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Series:Finance and Economics Discussion Series 

Working Paper
Are Central Cities Poor and Non-White?

For much of the 20th century, America's central cities were viewed as synonymous with economic and social hardship, often used as proxy for low-income communities of color. Since the 1990s, however, many metropolitan areas have seen a resurgence of interest in central city neighborhoods. Theoretical models of income sorting lead to ambiguous predictions about where households of different income levels will live within metropolitan areas. In this paper, we explore intra-city spatial patterns of income and race for U.S. metropolitan areas, focusing particularly on the locations of low-income ...
Finance and Economics Discussion Series , Paper 2017-031

Working Paper
Strategic Liquidity Mismatch and Financial Sector Stability

This paper examines whether banks strategically incorporate their competitors? liquidity mismatch policies when determining their own and how these collective decisions impact financial sector stability. Using a novel identification strategy exploiting the presence of partially overlapping peer groups, I show that banks? liquidity transformation activity is driven by that of their peers. These correlated decisions are concentrated on the asset side of riskier banks and are asymmetric, with mimicking occurring only when competitors are taking more risk. Accordingly, this strategic behavior ...
Finance and Economics Discussion Series , Paper 2019-082

Working Paper
Animal spirits, margin requirements, and stock price volatility

Finance and Economics Discussion Series , Paper 91

Working Paper
Distributed Ledger Technology in Payments, Clearing, and Settlement

Digital innovations in finance, loosely known as fintech, have garnered a great deal of attention across the financial industry. Distributed ledger technology (DLT) is one such innovation that has been cited as a means of transforming payment, clearing, and settlement (PCS) processes, including how funds are transferred and how securities, commodities, and derivatives are cleared and settled. DLT is a term that has been used by the industry in a variety of ways and so does not have a single definition. Because there is a wide spectrum of possible deployments of DLT, this paper will refer to ...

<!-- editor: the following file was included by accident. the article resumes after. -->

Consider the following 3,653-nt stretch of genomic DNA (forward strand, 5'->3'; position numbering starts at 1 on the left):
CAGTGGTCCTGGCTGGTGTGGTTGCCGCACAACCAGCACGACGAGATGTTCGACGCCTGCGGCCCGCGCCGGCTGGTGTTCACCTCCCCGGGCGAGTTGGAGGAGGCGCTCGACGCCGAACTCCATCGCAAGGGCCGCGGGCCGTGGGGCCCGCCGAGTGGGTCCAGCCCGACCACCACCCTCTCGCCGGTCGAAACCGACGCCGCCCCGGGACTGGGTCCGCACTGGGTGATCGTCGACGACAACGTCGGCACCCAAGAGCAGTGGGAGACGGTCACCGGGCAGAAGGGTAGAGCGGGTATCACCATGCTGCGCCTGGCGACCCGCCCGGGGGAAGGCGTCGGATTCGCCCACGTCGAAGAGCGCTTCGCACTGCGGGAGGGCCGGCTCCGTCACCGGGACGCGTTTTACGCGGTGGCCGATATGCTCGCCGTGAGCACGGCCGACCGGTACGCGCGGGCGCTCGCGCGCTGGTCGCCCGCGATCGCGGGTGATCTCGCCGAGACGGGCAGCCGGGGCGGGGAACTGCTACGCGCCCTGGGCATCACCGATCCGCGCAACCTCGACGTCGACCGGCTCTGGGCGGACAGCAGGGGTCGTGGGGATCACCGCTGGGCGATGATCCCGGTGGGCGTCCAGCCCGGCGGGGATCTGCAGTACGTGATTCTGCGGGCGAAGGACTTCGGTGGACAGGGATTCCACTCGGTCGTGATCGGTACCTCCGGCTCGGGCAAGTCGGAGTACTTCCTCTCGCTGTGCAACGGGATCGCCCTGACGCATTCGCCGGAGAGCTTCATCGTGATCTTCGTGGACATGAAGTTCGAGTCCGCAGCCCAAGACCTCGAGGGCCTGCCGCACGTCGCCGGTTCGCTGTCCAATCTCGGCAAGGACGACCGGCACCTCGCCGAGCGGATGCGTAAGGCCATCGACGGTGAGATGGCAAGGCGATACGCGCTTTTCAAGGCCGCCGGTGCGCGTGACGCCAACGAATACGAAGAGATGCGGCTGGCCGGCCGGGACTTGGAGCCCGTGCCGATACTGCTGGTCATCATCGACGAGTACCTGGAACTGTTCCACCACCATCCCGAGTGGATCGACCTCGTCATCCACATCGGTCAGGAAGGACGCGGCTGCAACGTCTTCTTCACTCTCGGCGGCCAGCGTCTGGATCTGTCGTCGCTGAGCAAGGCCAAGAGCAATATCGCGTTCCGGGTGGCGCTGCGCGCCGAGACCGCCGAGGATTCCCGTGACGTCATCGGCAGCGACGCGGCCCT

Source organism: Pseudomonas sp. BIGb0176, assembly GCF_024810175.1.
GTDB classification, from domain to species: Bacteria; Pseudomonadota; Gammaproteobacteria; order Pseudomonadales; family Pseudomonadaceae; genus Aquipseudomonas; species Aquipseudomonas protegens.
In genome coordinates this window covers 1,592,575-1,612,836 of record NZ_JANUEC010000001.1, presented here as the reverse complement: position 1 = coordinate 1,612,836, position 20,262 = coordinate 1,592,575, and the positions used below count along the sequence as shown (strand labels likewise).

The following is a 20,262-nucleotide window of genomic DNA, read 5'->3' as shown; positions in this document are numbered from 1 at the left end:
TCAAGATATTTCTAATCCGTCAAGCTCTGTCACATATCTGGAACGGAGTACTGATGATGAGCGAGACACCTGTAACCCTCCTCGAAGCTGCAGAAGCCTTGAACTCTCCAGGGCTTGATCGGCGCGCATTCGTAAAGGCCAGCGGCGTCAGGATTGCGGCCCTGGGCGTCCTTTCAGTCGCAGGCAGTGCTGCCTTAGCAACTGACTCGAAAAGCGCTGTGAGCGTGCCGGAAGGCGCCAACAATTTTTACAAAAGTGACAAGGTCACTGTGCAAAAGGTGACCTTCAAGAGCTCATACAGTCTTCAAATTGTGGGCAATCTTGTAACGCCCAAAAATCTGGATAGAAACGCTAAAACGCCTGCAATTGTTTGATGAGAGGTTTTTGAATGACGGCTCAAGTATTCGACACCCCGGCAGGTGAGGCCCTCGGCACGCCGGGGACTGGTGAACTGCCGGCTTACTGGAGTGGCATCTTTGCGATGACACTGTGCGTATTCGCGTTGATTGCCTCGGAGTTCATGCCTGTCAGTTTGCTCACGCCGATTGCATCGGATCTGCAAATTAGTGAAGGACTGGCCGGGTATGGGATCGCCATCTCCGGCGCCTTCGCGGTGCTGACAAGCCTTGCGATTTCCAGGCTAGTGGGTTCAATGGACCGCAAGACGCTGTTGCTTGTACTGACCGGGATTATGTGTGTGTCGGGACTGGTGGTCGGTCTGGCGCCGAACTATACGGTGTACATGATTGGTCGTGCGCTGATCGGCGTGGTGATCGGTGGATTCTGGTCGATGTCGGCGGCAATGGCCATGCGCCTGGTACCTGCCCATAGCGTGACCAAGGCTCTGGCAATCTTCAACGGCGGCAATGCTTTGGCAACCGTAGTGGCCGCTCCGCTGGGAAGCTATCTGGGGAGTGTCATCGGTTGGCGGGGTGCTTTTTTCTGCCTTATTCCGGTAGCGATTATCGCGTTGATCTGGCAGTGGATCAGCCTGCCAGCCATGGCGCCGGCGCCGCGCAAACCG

Finance and Economics Discussion Series , Paper 2016-095

Working Paper
Which Output Gap Estimates Are Stable in Real Time and Why?

Output gaps that are estimated in real time can differ substantially from those estimated after the fact. We aim to understand the real-time instability of output gap estimates by comparing a suite of reduced-form models. We propose a new statistical decomposition and find that including a Okun’s law relationship improves real-time stability by alleviating the end-point problem. Models that include the unemployment rate also produce output gaps with relevant economic content. However, we find that no model of the output gap is clearly superior to the others along each metric we consider.
Finance and Economics Discussion Series , Paper 2020-102

Working Paper
How Does Monetary Policy Affect Prices of Corporate Loans?